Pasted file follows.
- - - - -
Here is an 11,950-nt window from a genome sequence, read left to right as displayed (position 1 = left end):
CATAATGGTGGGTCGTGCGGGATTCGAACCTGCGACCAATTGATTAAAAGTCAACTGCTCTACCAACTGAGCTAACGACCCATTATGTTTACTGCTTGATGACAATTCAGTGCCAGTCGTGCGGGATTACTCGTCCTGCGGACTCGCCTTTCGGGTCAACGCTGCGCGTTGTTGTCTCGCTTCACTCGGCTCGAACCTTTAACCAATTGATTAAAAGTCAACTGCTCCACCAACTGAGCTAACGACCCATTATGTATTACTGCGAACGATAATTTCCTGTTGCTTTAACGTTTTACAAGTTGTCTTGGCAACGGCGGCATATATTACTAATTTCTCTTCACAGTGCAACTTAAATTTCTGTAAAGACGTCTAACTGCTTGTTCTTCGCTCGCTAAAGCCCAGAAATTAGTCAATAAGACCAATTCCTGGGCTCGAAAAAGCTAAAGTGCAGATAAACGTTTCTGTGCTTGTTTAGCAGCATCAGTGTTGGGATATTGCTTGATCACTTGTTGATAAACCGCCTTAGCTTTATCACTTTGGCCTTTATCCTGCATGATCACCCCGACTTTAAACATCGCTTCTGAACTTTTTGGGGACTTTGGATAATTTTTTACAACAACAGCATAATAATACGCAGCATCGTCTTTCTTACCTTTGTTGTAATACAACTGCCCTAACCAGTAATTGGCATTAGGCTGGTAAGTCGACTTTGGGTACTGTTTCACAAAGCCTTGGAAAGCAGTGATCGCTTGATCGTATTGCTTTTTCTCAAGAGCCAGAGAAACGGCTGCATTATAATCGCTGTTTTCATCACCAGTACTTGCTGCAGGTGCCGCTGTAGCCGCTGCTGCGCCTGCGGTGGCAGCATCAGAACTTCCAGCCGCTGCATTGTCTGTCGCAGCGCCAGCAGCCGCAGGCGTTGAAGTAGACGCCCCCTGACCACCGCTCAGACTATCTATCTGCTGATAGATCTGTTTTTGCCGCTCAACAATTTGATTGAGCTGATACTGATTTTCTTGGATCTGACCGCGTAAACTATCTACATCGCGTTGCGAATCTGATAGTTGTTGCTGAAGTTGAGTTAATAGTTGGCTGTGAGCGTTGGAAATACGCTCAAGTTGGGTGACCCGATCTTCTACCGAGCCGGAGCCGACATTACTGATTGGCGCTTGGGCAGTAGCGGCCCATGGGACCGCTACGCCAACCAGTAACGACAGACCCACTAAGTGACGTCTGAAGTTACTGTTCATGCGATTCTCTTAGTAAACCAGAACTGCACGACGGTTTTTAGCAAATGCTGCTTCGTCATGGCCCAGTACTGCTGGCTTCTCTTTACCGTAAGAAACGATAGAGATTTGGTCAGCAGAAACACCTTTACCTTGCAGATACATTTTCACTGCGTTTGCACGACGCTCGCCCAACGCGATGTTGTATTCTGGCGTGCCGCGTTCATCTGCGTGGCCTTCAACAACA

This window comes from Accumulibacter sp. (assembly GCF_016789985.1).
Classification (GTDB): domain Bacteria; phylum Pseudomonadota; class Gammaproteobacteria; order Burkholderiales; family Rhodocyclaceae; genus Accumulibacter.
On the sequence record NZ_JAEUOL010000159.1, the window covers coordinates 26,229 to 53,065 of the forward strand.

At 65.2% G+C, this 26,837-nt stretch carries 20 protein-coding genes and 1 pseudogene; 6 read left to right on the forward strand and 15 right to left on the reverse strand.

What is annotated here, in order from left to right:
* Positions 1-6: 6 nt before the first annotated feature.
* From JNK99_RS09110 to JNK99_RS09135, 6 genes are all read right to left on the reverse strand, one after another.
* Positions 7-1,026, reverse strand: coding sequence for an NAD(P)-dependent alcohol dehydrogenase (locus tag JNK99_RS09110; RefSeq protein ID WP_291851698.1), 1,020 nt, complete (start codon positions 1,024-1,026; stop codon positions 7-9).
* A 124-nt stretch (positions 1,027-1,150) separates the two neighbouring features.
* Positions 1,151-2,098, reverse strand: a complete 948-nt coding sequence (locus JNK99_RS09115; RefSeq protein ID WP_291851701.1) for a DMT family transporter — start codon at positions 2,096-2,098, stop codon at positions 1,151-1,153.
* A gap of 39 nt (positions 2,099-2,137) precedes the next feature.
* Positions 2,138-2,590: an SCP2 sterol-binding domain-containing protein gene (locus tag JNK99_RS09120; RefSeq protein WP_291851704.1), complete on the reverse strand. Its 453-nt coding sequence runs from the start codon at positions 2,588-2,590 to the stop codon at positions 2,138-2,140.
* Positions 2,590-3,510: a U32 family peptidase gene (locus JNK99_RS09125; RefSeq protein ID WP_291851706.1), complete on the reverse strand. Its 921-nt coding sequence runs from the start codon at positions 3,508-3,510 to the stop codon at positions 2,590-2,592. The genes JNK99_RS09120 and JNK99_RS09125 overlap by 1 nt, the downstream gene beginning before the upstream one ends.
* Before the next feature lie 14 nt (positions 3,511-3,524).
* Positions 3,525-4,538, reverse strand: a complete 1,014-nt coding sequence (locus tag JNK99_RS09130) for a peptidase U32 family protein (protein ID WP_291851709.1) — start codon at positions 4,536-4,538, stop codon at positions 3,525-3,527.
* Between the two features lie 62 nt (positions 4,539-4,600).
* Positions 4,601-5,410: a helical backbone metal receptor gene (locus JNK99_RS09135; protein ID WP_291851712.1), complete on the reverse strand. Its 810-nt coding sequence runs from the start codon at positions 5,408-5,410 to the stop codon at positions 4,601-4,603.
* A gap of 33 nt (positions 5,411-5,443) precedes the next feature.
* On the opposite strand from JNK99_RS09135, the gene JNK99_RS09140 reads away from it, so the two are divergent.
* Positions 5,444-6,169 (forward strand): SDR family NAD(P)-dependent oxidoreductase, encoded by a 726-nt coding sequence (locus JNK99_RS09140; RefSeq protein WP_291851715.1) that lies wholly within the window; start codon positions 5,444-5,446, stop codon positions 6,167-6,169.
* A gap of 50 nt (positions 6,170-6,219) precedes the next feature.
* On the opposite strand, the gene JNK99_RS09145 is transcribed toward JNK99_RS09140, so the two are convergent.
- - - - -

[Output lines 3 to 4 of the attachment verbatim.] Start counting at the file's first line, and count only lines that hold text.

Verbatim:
This window comes from Accumulibacter sp. (assembly GCF_016789985.1).
Classification (GTDB): domain Bacteria; phylum Pseudomonadota; class Gammaproteobacteria; order Burkholderiales; family Rhodocyclaceae; genus Accumulibacter.